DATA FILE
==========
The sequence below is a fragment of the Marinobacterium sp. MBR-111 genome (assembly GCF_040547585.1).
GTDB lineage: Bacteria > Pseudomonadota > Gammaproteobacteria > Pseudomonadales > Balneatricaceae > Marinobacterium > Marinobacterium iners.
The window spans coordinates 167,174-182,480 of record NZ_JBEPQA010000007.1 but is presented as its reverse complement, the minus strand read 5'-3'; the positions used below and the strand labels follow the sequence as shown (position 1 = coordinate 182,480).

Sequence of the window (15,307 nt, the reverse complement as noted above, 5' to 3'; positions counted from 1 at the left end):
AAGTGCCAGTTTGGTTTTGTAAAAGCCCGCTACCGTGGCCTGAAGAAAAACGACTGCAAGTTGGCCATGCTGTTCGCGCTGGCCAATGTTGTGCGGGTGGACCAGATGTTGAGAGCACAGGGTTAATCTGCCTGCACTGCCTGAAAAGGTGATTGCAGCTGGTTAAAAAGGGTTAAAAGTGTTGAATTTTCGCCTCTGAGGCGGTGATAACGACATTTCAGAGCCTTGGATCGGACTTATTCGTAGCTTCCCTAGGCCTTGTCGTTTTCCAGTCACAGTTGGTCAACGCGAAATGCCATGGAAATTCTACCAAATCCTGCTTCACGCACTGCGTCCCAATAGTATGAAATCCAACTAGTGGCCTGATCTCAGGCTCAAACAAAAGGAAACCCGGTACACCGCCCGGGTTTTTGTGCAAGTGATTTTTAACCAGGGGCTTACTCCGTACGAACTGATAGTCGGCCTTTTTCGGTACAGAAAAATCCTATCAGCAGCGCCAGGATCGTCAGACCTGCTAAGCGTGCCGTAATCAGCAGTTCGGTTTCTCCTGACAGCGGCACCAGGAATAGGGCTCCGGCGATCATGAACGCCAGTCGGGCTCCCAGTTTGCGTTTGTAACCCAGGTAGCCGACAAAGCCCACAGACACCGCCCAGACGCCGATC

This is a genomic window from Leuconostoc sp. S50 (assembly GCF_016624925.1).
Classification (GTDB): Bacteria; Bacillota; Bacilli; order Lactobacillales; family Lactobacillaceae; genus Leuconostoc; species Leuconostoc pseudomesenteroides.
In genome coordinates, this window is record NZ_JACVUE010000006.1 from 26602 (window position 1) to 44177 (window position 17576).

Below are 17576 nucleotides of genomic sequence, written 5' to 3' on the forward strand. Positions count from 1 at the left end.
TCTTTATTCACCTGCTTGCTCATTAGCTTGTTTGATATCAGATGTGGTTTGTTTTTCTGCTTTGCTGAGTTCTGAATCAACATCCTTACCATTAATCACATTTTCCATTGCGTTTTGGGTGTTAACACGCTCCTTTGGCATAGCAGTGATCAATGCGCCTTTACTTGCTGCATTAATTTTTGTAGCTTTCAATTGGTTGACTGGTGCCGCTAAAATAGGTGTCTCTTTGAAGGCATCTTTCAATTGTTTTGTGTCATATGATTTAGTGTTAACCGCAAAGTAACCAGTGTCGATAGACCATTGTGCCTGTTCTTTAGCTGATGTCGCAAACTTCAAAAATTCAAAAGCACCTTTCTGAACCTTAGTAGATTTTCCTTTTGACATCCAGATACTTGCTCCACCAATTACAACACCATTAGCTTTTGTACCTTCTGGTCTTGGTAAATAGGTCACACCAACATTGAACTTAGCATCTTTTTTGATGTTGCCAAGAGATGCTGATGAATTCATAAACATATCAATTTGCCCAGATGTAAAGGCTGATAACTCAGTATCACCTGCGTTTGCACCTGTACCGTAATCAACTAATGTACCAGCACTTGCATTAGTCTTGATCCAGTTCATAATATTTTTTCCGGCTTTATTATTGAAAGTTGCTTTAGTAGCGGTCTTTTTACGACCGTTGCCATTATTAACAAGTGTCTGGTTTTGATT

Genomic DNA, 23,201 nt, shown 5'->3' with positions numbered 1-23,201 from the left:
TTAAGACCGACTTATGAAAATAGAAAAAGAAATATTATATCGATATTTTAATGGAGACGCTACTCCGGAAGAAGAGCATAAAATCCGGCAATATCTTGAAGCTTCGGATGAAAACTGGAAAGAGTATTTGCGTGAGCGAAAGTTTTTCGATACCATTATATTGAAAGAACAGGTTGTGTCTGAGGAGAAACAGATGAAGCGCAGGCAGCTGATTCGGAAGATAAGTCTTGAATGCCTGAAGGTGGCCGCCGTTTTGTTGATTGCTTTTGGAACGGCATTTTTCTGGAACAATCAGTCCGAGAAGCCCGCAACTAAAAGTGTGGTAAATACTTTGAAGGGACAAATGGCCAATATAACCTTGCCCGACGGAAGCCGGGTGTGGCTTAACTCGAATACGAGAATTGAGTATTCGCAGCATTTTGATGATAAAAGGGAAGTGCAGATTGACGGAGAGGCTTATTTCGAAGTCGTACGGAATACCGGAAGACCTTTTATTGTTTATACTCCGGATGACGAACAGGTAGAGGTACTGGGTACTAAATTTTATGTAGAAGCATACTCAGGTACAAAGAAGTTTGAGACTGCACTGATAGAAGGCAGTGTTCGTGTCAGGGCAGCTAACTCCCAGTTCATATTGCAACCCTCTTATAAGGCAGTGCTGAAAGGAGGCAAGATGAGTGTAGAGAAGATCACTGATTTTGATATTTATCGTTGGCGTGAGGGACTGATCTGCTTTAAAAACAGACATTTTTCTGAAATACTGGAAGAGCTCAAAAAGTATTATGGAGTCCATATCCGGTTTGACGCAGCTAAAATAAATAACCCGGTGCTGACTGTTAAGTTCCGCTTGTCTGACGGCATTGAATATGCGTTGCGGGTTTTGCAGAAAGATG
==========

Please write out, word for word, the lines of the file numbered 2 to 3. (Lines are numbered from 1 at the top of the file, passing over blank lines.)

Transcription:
GTDB lineage: Bacteria > Pseudomonadota > Gammaproteobacteria > Pseudomonadales > Balneatricaceae > Marinobacterium > Marinobacterium iners.
The window spans coordinates 167,174-182,480 of record NZ_JBEPQA010000007.1 but is presented as its reverse complement, the minus strand read 5'-3'; the positions used below and the strand labels follow the sequence as shown (position 1 = coordinate 182,480).